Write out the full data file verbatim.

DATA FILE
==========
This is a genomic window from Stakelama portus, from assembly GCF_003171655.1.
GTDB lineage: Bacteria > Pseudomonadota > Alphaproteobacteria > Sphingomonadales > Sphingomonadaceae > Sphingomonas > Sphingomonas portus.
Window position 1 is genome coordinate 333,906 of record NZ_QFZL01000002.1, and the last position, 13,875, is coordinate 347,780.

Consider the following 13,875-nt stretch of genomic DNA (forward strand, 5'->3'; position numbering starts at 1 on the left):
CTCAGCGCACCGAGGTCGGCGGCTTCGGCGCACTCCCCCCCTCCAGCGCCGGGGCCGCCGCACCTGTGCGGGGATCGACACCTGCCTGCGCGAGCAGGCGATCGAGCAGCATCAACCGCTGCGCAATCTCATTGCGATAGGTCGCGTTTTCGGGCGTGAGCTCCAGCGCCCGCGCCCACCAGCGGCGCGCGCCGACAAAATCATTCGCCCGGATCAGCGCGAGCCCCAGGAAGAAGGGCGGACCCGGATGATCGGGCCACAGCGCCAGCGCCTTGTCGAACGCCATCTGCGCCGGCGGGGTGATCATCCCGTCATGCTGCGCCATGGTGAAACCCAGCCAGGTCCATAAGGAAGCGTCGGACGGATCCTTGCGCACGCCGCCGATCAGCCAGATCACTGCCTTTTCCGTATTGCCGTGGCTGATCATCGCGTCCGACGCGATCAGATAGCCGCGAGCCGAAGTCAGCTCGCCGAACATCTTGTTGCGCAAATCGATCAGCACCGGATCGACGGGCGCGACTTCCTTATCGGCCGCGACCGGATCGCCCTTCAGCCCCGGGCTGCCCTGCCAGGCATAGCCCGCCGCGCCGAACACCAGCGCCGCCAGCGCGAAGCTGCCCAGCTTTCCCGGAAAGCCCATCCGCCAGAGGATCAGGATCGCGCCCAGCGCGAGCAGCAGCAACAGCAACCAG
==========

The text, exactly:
This is a genomic window from Stakelama portus, from assembly GCF_003171655.1.
GTDB lineage: Bacteria > Pseudomonadota > Alphaproteobacteria > Sphingomonadales > Sphingomonadaceae > Sphingomonas > Sphingomonas portus.
Window position 1 is genome coordinate 333,906 of record NZ_QFZL01000002.1, and the last position, 13,875, is coordinate 347,780.

Consider the following 13,875-nt stretch of genomic DNA (forward strand, 5'->3'; position numbering starts at 1 on the left):
CTCAGCGCACCGAGGTCGGCGGCTTCGGCGCACTCCCCCCCTCCAGCGCCGGGGCCGCCGCACCTGTGCGGGGATCGACACCTGCCTGCGCGAGCAGGCGATCGAGCAGCATCAACCGCTGCGCAATCTCATTGCGATAGGTCGCGTTTTCGGGCGTGAGCTCCAGCGCCCGCGCCCACCAGCGGCGCGCGCCGACAAAATCATTCGCCCGGATCAGCGCGAGCCCCAGGAAGAAGGGCGGACCCGGATGATCGGGCCACAGCGCCAGCGCCTTGTCGAACGCCATCTGCGCCGGCGGGGTGATCATCCCGTCATGCTGCGCCATGGTGAAACCCAGCCAGGTCCATAAGGAAGCGTCGGACGGATCCTTGCGCACGCCGCCGATCAGCCAGATCACTGCCTTTTCCGTATTGCCGTGGCTGATCATCGCGTCCGACGCGATCAGATAGCCGCGAGCCGAAGTCAGCTCGCCGAACATCTTGTTGCGCAAATCGATCAGCACCGGATCGACGGGCGCGACTTCCTTATCGGCCGCGACCGGATCGCCCTTCAGCCCCGGGCTGCCCTGCCAGGCATAGCCCGCCGCGCCGAACACCAGCGCCGCCAGCGCGAAGCTGCCCAGCTTTCCCGGAAAGCCCATCCGCCAGAGGATCAGGATCGCGCCCAGCGCGAGCAGCAGCAACAGCAACCAG